NEW YORK (Reuters) - Bear Stearns Cos Inc BSC.N on Tuesday turned to its star investment banker, Alan Schwartz, to replace James Cayne as chief executive and revive the company's badly damaged mortgage franchise.
While Cayne, 73, could be profane and sometimes hot-headed during his near-15 year run as CEO of the investment bank, Schwartz acted as peacemaker and in the 1990s advised on some of the biggest corporate takeovers of that time.
“Even when Alan was annoyed, he was polite about it,” said Michael Ehrlich, who ran Bear’s emerging markets fixed income business for a period in the 1990s.
Now, stung by big mortgage losses, Bear Stearns’ future as an independent company is in serious question, some analysts say.
But Schwartz, who cemented his reputation as an unflappable adviser to the likes of former Walt Disney Co DIS.N CEO Michael Eisner, said he is not going to wait for a takeover bid to chart Bear's future.
“Being acquired is not a strategy,” Schwartz told Reuters in a telephone interview.
He vowed to return the company to strong profitability while pushing the company’s expansion overseas.
Cayne is retiring from the company, but will be non-executive chairman and remains one of Bear’s largest individual shareholders. Cayne, who once sold scrap metal, became CEO in 1993 and more than tripled the company’s revenue to $7 billion during his tenure.
Schwartz’s path to Bear was much different.
The old Washington Senators offered him a contract to play professional baseball out of high school. Instead, he opted to attend Duke University, where he starred as a right-handed pitcher with a good fastball and slider, said Tom Butters, who was his coach.
“He was always eager to be the best. He never allowed anything to stop him from attempting to be that,” Butters said.
Schwartz injured his arm, curtailing any thought of playing professional baseball and graduated in 1972. He joined Bear Stearns four years later and became head of investment banking in 1985.
As an investment banker, he built relationships with top executives at some of America’s largest companies. Thanks in part to Schwartz, Bear won substantial merger-and-acquisition business in the 1990s. For example, he served as co-adviser on Viacom Inc’s $9.6 billion takeover battle for Paramount Communications.
But he might be best known for advising Eisner on Disney’s 1996 acquisition of Capital Cities/ABC Inc for more than $19 billion. That massive deal and others helped Bear dominate the media and entertainment M&A market with 11 transactions worth $36.5 billion in a single year.
Eisner said the best advice he got from Schwartz was simple, but necessary with so much at stake:
“Stay cool. Stay calm. Don’t overreact.”
Schwartz will need to follow his own advice as roiled credit markets threaten to disrupt the company’s key franchise.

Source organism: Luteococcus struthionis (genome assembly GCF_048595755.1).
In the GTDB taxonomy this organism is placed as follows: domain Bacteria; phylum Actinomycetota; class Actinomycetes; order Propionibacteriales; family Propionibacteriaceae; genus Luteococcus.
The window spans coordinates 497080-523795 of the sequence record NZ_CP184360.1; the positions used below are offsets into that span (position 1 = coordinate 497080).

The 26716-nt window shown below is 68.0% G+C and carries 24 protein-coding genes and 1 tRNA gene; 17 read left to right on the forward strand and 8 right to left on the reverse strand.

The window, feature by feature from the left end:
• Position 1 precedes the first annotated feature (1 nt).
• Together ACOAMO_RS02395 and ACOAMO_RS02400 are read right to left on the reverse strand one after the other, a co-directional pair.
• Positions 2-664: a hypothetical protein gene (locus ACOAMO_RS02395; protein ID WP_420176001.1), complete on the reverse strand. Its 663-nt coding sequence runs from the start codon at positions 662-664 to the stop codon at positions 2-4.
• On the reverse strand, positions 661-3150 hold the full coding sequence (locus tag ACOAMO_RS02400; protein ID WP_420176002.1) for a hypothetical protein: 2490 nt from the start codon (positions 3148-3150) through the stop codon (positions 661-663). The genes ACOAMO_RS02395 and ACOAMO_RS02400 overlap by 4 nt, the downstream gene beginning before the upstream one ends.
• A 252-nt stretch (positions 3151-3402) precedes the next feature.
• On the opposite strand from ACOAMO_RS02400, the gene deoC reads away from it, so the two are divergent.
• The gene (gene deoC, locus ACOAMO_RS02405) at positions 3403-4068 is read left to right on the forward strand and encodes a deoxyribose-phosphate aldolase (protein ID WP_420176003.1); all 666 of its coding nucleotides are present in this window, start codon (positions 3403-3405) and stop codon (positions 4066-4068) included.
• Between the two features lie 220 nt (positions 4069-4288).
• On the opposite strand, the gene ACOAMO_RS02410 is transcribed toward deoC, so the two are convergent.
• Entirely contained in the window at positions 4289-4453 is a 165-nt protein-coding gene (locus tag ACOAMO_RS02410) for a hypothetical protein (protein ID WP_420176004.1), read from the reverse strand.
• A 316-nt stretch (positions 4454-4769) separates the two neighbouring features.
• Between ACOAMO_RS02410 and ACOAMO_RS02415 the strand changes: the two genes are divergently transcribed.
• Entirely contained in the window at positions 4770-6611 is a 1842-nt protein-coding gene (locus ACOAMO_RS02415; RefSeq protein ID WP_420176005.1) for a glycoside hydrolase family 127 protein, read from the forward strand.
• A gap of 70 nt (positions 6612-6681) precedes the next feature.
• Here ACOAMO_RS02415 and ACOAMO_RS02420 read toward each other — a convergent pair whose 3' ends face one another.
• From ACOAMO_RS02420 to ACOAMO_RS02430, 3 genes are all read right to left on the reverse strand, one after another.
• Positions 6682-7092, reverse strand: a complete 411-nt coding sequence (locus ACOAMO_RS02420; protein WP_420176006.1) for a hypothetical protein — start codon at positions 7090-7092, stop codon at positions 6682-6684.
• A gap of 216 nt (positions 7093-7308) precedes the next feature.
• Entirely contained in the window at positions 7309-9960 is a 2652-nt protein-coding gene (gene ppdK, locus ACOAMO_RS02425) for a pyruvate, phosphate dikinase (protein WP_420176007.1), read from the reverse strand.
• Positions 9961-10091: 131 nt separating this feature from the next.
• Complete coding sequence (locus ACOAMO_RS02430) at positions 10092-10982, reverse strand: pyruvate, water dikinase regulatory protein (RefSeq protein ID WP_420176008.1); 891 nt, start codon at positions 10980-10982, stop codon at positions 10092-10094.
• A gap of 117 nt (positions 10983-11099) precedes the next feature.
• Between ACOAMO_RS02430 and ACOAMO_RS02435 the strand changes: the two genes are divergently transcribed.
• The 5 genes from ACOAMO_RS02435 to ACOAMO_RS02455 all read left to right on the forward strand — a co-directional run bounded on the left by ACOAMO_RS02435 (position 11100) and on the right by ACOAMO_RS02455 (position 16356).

Bear Stearns is best known as a savvy trader that packages pools of loans into mortgage-backed bonds. And that fixed income business stumbled badly last year when two of its hedge funds collapsed, wiping out $1.6 billion in investor capital.
In the fourth quarter, the company recorded its first loss ever, mostly because of bad bets on risky subprime mortgages.
Bear’s standing with investors also was hurt by unflattering press accounts about Cayne playing bridge and golf while the subprime mortgage crisis rattled credit markets around the globe. Cayne bought himself some time by firing Warren Spector, who oversaw the company’s capital markets business.
Spector and Schwartz were colleagues and rivals as co-presidents of the company. But with Spector gone, Schwartz quickly became Cayne’s heir apparent.
Investors will want Schwartz to boost Bear's sagging stock, which is down 53 percent over the past year. He also will have to show that the company's mortgage franchise has not suffered irreparable damage. Even in good times, the company has been criticized by analysts for not being as diversified as larger rivals such as Goldman Sachs Group Inc GS.N.
Ehrlich said Bear Stearns may lose some of the hard edge that Cayne cultivated, but he doesn’t see that as all bad. “There will be a lot of changes in the culture,” he predicted.
Ehrlich recalled how one time a trader was bouncing a basketball off a wall that adjoined Schwartz’s office.
“He came out of his office and calmly said, “Do you suppose you could keep the basketball on the ground,” Ehrlich recalled.
Eisner said he always found Schwartz to be reasonable, steady and with good advice, even if it meant not doing a deal.
“He was interested in our best interest,” Eisner said. “For an investment banker to tell you not to do a deal, well, you don’t hear about that a lot.”
Eisner did not doubt Schwartz will run Bear Stearns well.
“He understands shareholders. He understands corporate governance,” he said. “He has a good twinkle in his eye for the future.”
Editing by Leslie Gevirtz & Ian Geoghegan
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